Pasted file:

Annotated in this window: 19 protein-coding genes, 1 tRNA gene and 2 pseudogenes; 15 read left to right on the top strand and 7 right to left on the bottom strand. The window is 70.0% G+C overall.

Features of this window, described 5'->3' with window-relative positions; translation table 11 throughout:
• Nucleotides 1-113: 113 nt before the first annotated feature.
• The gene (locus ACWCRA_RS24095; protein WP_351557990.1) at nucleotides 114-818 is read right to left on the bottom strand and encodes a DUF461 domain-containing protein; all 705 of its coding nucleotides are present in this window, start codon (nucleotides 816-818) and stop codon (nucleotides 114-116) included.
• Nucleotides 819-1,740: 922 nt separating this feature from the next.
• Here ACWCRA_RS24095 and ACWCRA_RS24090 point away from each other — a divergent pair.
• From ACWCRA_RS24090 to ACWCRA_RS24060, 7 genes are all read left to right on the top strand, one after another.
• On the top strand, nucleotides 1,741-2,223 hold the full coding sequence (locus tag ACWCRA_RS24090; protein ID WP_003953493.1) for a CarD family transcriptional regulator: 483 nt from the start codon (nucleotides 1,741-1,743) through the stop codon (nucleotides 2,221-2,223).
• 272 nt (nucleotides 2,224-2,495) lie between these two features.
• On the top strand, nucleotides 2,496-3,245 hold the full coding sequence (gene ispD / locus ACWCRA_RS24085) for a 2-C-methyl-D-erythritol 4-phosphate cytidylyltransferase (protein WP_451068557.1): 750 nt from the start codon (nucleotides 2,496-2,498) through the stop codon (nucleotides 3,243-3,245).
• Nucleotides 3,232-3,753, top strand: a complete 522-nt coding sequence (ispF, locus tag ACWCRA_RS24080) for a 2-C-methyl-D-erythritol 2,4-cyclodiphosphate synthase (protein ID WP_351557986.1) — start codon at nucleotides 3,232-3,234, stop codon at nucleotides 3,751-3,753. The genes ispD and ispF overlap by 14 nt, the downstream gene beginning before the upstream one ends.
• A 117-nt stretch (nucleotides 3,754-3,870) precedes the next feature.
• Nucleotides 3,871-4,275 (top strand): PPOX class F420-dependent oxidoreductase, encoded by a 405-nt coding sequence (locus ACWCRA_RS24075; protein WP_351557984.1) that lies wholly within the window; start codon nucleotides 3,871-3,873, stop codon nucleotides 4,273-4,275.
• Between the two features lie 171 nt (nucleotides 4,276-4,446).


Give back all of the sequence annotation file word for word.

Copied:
Annotated in this window: 19 protein-coding genes, 1 tRNA gene and 2 pseudogenes; 15 read left to right on the top strand and 7 right to left on the bottom strand. The window is 70.0% G+C overall.

Features of this window, described 5'->3' with window-relative positions; translation table 11 throughout:
• Nucleotides 1-113: 113 nt before the first annotated feature.
• The gene (locus ACWCRA_RS24095; protein WP_351557990.1) at nucleotides 114-818 is read right to left on the bottom strand and encodes a DUF461 domain-containing protein; all 705 of its coding nucleotides are present in this window, start codon (nucleotides 816-818) and stop codon (nucleotides 114-116) included.
• Nucleotides 819-1,740: 922 nt separating this feature from the next.
• Here ACWCRA_RS24095 and ACWCRA_RS24090 point away from each other — a divergent pair.
• From ACWCRA_RS24090 to ACWCRA_RS24060, 7 genes are all read left to right on the top strand, one after another.
• On the top strand, nucleotides 1,741-2,223 hold the full coding sequence (locus tag ACWCRA_RS24090; protein ID WP_003953493.1) for a CarD family transcriptional regulator: 483 nt from the start codon (nucleotides 1,741-1,743) through the stop codon (nucleotides 2,221-2,223).
• 272 nt (nucleotides 2,224-2,495) lie between these two features.
• On the top strand, nucleotides 2,496-3,245 hold the full coding sequence (gene ispD / locus ACWCRA_RS24085) for a 2-C-methyl-D-erythritol 4-phosphate cytidylyltransferase (protein WP_451068557.1): 750 nt from the start codon (nucleotides 2,496-2,498) through the stop codon (nucleotides 3,243-3,245).
• Nucleotides 3,232-3,753, top strand: a complete 522-nt coding sequence (ispF, locus tag ACWCRA_RS24080) for a 2-C-methyl-D-erythritol 2,4-cyclodiphosphate synthase (protein ID WP_351557986.1) — start codon at nucleotides 3,232-3,234, stop codon at nucleotides 3,751-3,753. The genes ispD and ispF overlap by 14 nt, the downstream gene beginning before the upstream one ends.
• A 117-nt stretch (nucleotides 3,754-3,870) precedes the next feature.
• Nucleotides 3,871-4,275 (top strand): PPOX class F420-dependent oxidoreductase, encoded by a 405-nt coding sequence (locus ACWCRA_RS24075; protein WP_351557984.1) that lies wholly within the window; start codon nucleotides 3,871-3,873, stop codon nucleotides 4,273-4,275.
• Between the two features lie 171 nt (nucleotides 4,276-4,446).